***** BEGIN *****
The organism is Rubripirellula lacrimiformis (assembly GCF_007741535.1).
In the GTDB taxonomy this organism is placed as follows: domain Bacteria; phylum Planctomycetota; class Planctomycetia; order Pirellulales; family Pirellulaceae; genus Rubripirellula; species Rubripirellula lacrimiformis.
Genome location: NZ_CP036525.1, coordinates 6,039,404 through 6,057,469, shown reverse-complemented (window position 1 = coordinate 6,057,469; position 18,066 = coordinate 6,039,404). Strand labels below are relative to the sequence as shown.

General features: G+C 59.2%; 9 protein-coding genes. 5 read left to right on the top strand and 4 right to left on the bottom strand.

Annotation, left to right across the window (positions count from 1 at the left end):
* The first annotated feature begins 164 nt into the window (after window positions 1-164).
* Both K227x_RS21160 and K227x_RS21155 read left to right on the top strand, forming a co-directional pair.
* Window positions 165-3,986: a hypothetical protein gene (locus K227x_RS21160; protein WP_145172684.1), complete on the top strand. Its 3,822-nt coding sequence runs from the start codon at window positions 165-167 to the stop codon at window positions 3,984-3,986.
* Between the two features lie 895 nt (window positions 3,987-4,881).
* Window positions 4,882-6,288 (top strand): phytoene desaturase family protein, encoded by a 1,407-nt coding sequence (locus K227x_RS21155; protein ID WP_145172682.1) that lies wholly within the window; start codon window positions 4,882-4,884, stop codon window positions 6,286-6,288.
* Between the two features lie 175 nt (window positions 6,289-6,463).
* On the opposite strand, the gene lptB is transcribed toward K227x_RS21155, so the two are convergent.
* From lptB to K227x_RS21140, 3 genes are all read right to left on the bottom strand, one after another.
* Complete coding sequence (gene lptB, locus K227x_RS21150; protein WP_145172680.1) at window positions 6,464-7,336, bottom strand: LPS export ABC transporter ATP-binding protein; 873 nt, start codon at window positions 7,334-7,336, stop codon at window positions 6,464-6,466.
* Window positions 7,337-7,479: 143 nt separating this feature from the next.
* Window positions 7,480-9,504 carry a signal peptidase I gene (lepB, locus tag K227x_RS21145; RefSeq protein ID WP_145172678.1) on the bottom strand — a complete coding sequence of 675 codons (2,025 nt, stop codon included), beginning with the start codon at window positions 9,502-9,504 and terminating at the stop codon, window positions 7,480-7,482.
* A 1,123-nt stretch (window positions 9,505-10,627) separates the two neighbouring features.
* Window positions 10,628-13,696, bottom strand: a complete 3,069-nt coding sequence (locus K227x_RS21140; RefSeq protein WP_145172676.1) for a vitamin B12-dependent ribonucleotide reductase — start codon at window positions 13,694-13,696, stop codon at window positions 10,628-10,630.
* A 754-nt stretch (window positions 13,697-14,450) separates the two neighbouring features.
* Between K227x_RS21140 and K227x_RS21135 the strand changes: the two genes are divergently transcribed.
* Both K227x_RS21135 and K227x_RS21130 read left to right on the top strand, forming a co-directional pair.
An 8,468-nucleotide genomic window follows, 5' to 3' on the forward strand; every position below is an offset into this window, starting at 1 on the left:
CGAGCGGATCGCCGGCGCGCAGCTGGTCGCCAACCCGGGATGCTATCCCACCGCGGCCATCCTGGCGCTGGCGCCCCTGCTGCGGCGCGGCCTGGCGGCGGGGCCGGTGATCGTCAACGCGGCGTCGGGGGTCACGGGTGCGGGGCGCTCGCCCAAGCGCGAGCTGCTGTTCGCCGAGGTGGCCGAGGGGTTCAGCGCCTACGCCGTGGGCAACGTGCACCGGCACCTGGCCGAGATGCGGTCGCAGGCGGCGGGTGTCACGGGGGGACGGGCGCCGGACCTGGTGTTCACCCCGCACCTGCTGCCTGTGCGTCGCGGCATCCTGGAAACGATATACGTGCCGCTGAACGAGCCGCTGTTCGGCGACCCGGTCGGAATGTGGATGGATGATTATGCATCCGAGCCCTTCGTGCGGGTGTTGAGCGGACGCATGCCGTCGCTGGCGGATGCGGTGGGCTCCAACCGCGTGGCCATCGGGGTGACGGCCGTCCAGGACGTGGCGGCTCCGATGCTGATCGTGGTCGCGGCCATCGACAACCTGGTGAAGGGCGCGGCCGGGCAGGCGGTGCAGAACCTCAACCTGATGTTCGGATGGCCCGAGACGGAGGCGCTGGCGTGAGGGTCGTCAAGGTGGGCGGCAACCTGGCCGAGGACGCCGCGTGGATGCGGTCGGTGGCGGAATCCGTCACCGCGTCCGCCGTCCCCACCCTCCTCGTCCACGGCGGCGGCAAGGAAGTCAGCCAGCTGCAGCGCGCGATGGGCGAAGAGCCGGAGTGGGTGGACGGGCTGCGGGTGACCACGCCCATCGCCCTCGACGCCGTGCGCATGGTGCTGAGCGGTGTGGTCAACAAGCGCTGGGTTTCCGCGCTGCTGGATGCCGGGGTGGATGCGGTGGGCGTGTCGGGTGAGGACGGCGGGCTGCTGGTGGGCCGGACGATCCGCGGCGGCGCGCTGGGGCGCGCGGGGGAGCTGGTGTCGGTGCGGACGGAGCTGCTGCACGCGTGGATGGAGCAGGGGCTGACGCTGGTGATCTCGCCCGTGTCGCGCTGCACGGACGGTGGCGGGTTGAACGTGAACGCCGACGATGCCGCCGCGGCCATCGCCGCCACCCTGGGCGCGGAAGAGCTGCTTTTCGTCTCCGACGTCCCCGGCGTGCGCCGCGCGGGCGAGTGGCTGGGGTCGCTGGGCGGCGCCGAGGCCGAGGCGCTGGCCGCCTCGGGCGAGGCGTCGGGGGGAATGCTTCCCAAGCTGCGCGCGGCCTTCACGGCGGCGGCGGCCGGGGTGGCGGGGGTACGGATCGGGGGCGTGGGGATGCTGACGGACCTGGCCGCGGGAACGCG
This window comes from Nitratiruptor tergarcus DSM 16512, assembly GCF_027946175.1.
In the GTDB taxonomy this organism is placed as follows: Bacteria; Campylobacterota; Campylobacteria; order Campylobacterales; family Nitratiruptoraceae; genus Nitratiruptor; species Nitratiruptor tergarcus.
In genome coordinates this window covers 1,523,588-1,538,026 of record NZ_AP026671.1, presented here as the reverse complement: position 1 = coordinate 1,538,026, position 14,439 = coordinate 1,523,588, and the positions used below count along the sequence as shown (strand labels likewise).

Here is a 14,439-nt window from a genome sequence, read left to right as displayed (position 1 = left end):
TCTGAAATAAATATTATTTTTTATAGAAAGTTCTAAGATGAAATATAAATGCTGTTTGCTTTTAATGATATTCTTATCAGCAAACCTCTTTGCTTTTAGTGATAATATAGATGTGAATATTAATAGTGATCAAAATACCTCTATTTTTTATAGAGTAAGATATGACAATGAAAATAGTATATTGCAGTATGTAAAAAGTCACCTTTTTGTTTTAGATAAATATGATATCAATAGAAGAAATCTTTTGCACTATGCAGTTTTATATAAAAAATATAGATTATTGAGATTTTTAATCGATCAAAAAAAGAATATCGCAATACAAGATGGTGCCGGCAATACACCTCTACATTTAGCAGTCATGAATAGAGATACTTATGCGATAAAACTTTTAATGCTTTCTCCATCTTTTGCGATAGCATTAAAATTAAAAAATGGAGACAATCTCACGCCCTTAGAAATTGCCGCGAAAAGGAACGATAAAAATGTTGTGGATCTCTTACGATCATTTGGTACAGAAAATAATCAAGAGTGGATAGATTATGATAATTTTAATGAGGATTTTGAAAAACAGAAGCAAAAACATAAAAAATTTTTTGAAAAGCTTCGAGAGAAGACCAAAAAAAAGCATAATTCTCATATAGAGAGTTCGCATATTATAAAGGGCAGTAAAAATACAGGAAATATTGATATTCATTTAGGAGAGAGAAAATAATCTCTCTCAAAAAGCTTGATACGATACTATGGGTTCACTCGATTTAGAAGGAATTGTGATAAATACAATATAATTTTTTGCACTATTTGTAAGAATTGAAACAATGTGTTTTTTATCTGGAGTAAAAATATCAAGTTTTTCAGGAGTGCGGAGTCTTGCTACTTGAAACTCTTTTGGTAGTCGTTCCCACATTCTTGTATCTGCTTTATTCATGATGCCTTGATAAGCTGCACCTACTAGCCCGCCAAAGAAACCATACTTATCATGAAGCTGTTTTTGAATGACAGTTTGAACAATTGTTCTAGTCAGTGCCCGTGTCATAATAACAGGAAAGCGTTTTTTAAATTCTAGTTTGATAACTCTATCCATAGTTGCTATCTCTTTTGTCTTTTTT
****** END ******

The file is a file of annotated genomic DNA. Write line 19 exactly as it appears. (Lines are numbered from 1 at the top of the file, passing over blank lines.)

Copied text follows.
* A 754-nt stretch (window positions 13,697-14,450) separates the two neighbouring features.